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Murat Nemet-Nejat reads Animals of Dawn: To Be Or Not To Be

I went to Hoboken two weeks ago to record Murat Nemet-Nejat reading from his new book, Animals of Dawn. It’s a great title, right? One sees things slowly appearing, dark becoming light, moving—Animals—Alive. Murat lives about a twenty minute walk from the PATH in a townhouse with long narrow stairs from floor to floor, full of space, beautiful carpets, a comfortable home. The study is where we filmed, pleasantly full of work and books. I’d told Murat to pick out some poems, but as it turned out, he read the whole book including the essay at the end. It is an interesting listen. A plane might go overhead, a car starts up, but it all fits into Murat’s reading of being and non-being, what isn’t and what is on the page.




I’ve typed out the first five poems below; there are many more, most untitled and kept to a page, though the last poem goes on for several pages and ends on page 68. Every poem one way or the other revolves around Hamlet, the poet’s thoughts, the thoughts of others, and Shakespeare himself speaking through his characters, poems often playful with language like Shakespeare was, irony and oxymoron, fun, cutting words up not into syllables but sections, unexpected—a frog goes plop and disappears in circles on the page. Mixing the concrete with the abstract, each poem is itself but goes on to the next, part of the whole, not stream of consciousness, though it might look like that at first; it’s not a stream so much as a path the poet has made for his thoughts to take. His poems are the way, and a conversation that’s had on the way. Words are made of lines; if they aren’t there the page is empty. It’s always one way or the other and Murat takes us between the two trying to figure out where we are. Words are dark and appear out of the dark when there’s light—Suddenly a horizon, tree top, something moving there under the tree out of darkness about to appear, something we’re going to see. “Existence,” Murat says, “is a very rare event out of the infinities that don’t happen. These line’re about the left out.”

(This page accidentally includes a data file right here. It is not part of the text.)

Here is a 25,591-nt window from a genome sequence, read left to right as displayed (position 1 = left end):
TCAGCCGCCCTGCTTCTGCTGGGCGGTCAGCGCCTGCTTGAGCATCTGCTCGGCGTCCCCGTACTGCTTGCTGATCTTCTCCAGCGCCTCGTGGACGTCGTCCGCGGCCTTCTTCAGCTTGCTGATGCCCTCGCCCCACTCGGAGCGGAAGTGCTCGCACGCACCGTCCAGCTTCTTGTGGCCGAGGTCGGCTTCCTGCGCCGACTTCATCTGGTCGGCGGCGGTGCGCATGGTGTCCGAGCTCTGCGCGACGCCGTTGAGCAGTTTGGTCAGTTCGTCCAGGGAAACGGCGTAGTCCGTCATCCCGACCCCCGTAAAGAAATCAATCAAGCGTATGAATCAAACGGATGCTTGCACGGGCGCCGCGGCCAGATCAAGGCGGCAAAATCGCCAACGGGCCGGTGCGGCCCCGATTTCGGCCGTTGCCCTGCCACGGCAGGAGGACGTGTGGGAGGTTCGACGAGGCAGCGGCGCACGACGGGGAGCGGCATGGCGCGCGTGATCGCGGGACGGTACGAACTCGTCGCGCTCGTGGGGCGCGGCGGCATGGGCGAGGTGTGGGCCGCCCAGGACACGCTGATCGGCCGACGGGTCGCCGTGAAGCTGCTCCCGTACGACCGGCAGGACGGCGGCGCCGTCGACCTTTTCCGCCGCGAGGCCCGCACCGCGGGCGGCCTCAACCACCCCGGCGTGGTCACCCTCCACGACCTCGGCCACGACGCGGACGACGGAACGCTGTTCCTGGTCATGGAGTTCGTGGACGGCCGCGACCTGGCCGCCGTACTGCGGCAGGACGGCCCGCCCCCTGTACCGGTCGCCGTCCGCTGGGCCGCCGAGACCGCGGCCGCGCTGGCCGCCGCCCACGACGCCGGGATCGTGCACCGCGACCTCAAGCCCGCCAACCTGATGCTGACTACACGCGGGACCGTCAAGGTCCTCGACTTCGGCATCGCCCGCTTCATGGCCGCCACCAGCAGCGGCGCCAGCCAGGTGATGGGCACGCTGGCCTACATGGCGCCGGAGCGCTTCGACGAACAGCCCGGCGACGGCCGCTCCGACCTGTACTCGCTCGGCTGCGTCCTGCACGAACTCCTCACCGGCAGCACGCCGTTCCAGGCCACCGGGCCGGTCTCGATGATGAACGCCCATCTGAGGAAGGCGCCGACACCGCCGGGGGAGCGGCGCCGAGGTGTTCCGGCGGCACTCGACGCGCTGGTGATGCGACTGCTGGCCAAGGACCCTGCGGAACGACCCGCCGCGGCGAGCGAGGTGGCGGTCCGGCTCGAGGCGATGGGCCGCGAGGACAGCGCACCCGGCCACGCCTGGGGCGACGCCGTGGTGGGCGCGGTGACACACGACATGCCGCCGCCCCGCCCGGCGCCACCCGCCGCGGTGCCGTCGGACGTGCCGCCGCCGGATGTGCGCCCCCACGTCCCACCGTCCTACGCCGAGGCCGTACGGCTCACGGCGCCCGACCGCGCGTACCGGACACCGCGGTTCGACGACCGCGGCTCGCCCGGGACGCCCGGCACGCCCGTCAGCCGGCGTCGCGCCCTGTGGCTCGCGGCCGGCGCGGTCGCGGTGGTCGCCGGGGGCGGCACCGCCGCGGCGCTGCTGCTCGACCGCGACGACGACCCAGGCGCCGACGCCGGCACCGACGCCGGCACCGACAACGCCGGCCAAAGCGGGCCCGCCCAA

I want to make Hamlet, to dis appear.
The lightning that didn’t strike made me disappear completely.


and
her arms unknowingly caresses the water
wall
haiku haiku hi-
ku haiku haiku haiku
haiku haiku hi

Plop. Frog

Circles disappearing, in fini te

Until I touched her, my sister gave hope but her corpse was heavy out of water.
Don’t touch the translucence, they turn into wing crumbs

O God I could live in an oyster and count myself belonging to infinite space.

But I have bad dreams. Denmark is a prison.
“your ambition makes it so.”


the chain of numbers: sex
dedicated to Stéphane Mallarmé

1a doe6
2a door..5
3adore4

4ardor’s.3
5radar2
6odor….1


7

le hazard, executed
at each throw
of the die

disappears.

le hazard, imprisoned
in each throw
of the die


Dracula

Horatio: I’ll cross it though it blast me. Stay, illusion!
Speak to me…”

Existence is a very rare event,
out of the infinities that don’t happen.
These line’re about the left out.

And their liberation.
The non-existent, you have nothing to lose
but your walls!



I am including one poem below that I like and have scanned; it is near the end of the book, a poem that might be read if the book were picked up and randomly opened.


the-girl


Animals of Dawn is published by Talisman House. Check them out:

http://www.talismanhousepublishers.com/

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